ICD-10-CM Code S36.13XA

Injury of bile duct, initial encounter

Version 2020 Billable Code

Valid for Submission

S36.13XA is a billable code used to specify a medical diagnosis of injury of bile duct, initial encounter. The code is valid for the year 2020 for the submission of HIPAA-covered transactions. The ICD-10-CM code S36.13XA might also be used to specify conditions or terms like bile duct injury with open wound into cavity, bile duct tear, bile duct/gallbladder injury with open wound into cavity, contusion of bile duct, hemorrhage of bile duct, injury of bile duct, etc

ICD-10:S36.13XA
Short Description:Injury of bile duct, initial encounter
Long Description:Injury of bile duct, initial encounter

Synonyms

The following clinical terms are approximate synonyms or lay terms that might be used to identify the correct diagnosis code:

  • Bile duct injury with open wound into cavity
  • Bile duct tear
  • Bile duct/gallbladder injury with open wound into cavity
  • Contusion of bile duct
  • Hemorrhage of bile duct
  • Injury of bile duct
  • Injury of bile duct without open wound into abdominal cavity
  • Injury of biliary tree
  • Peri-bile duct hematoma
  • Transection of bile duct

Diagnostic Related Groups

The ICD-10 code S36.13XA is grouped in the following groups for version MS-DRG V37.0 What are Diagnostic Related Groups?
The Diagnostic Related Groups (DRGs) are a patient classification scheme which provides a means of relating the type of patients a hospital treats. The DRGs divides all possible principal diagnoses into mutually exclusive principal diagnosis areas referred to as Major Diagnostic Categories (MDC).
applicable from 10/01/2019 through 09/30/2020.

  • 444 - DISORDERS OF THE BILIARY TRACT WITH MCC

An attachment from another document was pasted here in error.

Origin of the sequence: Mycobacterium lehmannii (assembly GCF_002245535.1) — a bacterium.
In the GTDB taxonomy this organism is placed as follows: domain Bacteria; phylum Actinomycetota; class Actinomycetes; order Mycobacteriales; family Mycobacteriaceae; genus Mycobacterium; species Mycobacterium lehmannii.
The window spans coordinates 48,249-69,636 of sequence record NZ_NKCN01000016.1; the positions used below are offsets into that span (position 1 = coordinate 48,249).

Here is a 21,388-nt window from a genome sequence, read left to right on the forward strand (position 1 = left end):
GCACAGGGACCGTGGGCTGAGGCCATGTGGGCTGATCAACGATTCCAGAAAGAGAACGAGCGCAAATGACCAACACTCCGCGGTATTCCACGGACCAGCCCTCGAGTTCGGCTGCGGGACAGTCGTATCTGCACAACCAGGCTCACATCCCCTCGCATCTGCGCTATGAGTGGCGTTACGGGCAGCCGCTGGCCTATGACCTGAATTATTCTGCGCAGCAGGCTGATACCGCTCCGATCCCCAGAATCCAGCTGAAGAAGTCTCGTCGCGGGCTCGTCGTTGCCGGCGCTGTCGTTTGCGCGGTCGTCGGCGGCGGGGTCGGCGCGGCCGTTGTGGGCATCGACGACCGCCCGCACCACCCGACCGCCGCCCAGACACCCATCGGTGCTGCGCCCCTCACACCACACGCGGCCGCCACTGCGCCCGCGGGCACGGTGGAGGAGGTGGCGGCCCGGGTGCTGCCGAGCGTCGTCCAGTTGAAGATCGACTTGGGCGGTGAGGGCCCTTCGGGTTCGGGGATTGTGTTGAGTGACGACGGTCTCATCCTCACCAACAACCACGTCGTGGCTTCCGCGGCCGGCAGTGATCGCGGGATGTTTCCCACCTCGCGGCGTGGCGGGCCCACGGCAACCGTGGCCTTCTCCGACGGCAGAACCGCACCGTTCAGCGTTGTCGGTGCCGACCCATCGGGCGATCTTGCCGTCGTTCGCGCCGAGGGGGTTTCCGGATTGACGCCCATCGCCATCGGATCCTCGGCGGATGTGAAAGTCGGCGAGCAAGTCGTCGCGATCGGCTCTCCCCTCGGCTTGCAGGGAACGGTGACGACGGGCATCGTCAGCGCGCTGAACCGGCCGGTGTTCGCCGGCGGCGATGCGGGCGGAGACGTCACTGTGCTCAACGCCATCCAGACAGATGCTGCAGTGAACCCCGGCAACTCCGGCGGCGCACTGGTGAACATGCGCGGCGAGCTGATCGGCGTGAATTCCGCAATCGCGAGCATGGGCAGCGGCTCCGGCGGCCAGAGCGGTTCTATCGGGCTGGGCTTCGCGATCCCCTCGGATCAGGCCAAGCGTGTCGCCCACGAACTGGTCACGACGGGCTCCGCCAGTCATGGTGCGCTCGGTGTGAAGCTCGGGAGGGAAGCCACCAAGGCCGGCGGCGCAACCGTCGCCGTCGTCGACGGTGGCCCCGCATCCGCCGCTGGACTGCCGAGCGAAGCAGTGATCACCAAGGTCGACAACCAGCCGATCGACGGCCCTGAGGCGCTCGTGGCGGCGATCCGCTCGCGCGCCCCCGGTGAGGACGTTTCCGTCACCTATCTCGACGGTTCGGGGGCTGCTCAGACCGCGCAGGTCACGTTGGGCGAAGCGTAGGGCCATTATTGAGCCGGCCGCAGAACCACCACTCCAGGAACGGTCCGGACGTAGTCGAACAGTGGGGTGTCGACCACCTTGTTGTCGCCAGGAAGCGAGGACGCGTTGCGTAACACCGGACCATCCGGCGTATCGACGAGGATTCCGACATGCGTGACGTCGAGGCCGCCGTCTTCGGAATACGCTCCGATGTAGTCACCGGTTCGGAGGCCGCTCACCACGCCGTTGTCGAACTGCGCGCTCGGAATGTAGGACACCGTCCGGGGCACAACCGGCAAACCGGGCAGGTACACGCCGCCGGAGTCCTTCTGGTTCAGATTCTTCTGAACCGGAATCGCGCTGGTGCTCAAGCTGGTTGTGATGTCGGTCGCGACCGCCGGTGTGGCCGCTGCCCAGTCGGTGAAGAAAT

• 445 - DISORDERS OF THE BILIARY TRACT WITH CC
  • 446 - DISORDERS OF THE BILIARY TRACT WITHOUT CC/MCC

Convert S36.13XA to ICD-9

  • 868.02 - Biliary tract injury-cl (Approximate Flag)

Code Classification

  • Injury, poisoning and certain other consequences of external causes (S00–T98)
    • Injuries to the abdomen, lower back, lumbar spine, pelvis and external genitals (S30-S39)
      • Injury of intra-abdominal organs (S36)

Code History

  • FY 2016 - New Code, effective from 10/1/2015 through 9/30/2016
    (First year ICD-10-CM implemented into the HIPAA code set)
  • FY 2017 - No Change, effective from 10/1/2016 through 9/30/2017
  • FY 2018 - No Change, effective from 10/1/2017 through 9/30/2018
  • FY 2019 - No Change, effective from 10/1/2018 through 9/30/2019
  • FY 2020 - No Change, effective from 10/1/2019 through 9/30/2020

Information for Patients


Bile Duct Diseases

Your liver makes a digestive juice called bile. Your gallbladder stores it between meals. When you eat, your gallbladder pushes the bile into tubes called bile ducts. They carry the bile to your small intestine. The bile helps break down fat. It also helps the liver get rid of toxins and wastes.

Different diseases can block the bile ducts and cause a problem with the flow of bile:

  • Gallstones, which can increase pressure in the gallbladder and cause a gallbladder attack. The pain usually lasts from one to several hours.
  • Cancer
  • Infections
  • Birth defects, such as biliary atresia. It is the most common reason for liver transplants in children in the United States.
  • Inflammation, which can cause scarring. Over time, this can lead to liver failure.

NIH: National Institute of Diabetes and Digestive and Kidney Diseases


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Wounds and Injuries

An injury is damage to your body. It is a general term that refers to harm caused by accidents, falls, hits, weapons, and more. In the U.S., millions of people injure themselves every year. These injuries range from minor to life-threatening. Injuries can happen at work or play, indoors or outdoors, driving a car, or walking across the street.

Wounds are injuries that break the skin or other body tissues. They include cuts, scrapes, scratches, and punctured skin. They often happen because of an accident, but surgery, sutures, and stitches also cause wounds. Minor wounds usually aren't serious, but it is important to clean them. Serious and infected wounds may require first aid followed by a visit to your doctor. You should also seek attention if the wound is deep, you cannot close it yourself, you cannot stop the bleeding or get the dirt out, or it does not heal.

Other common types of injuries include

  • Animal bites
  • Bruises
  • Burns
  • Dislocations
  • Electrical injuries
  • Fractures
  • Sprains and strains

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